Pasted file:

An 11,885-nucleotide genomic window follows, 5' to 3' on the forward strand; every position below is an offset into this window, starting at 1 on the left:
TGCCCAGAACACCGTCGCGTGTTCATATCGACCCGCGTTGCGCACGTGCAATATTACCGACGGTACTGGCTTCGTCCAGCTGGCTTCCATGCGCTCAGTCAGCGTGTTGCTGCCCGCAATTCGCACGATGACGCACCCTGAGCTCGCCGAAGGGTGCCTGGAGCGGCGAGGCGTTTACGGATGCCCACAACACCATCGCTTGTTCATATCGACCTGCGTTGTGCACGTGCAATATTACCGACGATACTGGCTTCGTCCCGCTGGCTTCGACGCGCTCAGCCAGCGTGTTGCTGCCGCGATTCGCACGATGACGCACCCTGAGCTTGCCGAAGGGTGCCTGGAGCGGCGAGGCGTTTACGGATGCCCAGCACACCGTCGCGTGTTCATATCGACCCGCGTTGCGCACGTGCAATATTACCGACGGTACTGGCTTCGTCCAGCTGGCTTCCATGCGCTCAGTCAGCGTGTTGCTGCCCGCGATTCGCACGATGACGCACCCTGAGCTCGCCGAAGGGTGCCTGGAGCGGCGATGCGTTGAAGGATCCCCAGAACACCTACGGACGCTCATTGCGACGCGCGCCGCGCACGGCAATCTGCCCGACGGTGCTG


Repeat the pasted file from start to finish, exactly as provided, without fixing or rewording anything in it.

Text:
An 11,885-nucleotide genomic window follows, 5' to 3' on the forward strand; every position below is an offset into this window, starting at 1 on the left:
TGCCCAGAACACCGTCGCGTGTTCATATCGACCCGCGTTGCGCACGTGCAATATTACCGACGGTACTGGCTTCGTCCAGCTGGCTTCCATGCGCTCAGTCAGCGTGTTGCTGCCCGCAATTCGCACGATGACGCACCCTGAGCTCGCCGAAGGGTGCCTGGAGCGGCGAGGCGTTTACGGATGCCCACAACACCATCGCTTGTTCATATCGACCTGCGTTGTGCACGTGCAATATTACCGACGATACTGGCTTCGTCCCGCTGGCTTCGACGCGCTCAGCCAGCGTGTTGCTGCCGCGATTCGCACGATGACGCACCCTGAGCTTGCCGAAGGGTGCCTGGAGCGGCGAGGCGTTTACGGATGCCCAGCACACCGTCGCGTGTTCATATCGACCCGCGTTGCGCACGTGCAATATTACCGACGGTACTGGCTTCGTCCAGCTGGCTTCCATGCGCTCAGTCAGCGTGTTGCTGCCCGCGATTCGCACGATGACGCACCCTGAGCTCGCCGAAGGGTGCCTGGAGCGGCGATGCGTTGAAGGATCCCCAGAACACCTACGGACGCTCATTGCGACGCGCGCCGCGCACGGCAATCTGCCCGACGGTGCTG